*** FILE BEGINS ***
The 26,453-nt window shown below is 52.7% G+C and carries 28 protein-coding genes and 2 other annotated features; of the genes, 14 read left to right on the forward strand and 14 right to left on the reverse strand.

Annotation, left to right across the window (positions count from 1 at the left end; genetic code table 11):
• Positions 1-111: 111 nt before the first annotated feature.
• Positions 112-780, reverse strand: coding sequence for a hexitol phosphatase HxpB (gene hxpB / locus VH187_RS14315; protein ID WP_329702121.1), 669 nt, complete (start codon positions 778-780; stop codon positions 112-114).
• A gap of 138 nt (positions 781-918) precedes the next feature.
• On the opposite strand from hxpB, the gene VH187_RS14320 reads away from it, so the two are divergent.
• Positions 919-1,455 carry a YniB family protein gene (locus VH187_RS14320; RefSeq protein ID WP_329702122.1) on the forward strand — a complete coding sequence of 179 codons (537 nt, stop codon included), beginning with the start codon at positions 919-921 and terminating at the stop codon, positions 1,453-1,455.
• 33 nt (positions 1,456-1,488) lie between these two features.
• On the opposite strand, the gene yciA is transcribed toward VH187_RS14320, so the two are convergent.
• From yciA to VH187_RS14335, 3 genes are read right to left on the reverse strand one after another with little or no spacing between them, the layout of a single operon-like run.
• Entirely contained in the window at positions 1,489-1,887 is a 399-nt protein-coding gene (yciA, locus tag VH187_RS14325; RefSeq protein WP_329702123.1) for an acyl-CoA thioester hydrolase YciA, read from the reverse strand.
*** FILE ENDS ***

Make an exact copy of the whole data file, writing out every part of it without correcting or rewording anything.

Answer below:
The 26,453-nt window shown below is 52.7% G+C and carries 28 protein-coding genes and 2 other annotated features; of the genes, 14 read left to right on the forward strand and 14 right to left on the reverse strand.

Annotation, left to right across the window (positions count from 1 at the left end; genetic code table 11):
• Positions 1-111: 111 nt before the first annotated feature.
• Positions 112-780, reverse strand: coding sequence for a hexitol phosphatase HxpB (gene hxpB / locus VH187_RS14315; protein ID WP_329702121.1), 669 nt, complete (start codon positions 778-780; stop codon positions 112-114).
• A gap of 138 nt (positions 781-918) precedes the next feature.
• On the opposite strand from hxpB, the gene VH187_RS14320 reads away from it, so the two are divergent.
• Positions 919-1,455 carry a YniB family protein gene (locus VH187_RS14320; RefSeq protein ID WP_329702122.1) on the forward strand — a complete coding sequence of 179 codons (537 nt, stop codon included), beginning with the start codon at positions 919-921 and terminating at the stop codon, positions 1,453-1,455.
• 33 nt (positions 1,456-1,488) lie between these two features.
• On the opposite strand, the gene yciA is transcribed toward VH187_RS14320, so the two are convergent.
• From yciA to VH187_RS14335, 3 genes are read right to left on the reverse strand one after another with little or no spacing between them, the layout of a single operon-like run.
• Entirely contained in the window at positions 1,489-1,887 is a 399-nt protein-coding gene (yciA, locus tag VH187_RS14325; RefSeq protein WP_329702123.1) for an acyl-CoA thioester hydrolase YciA, read from the reverse strand.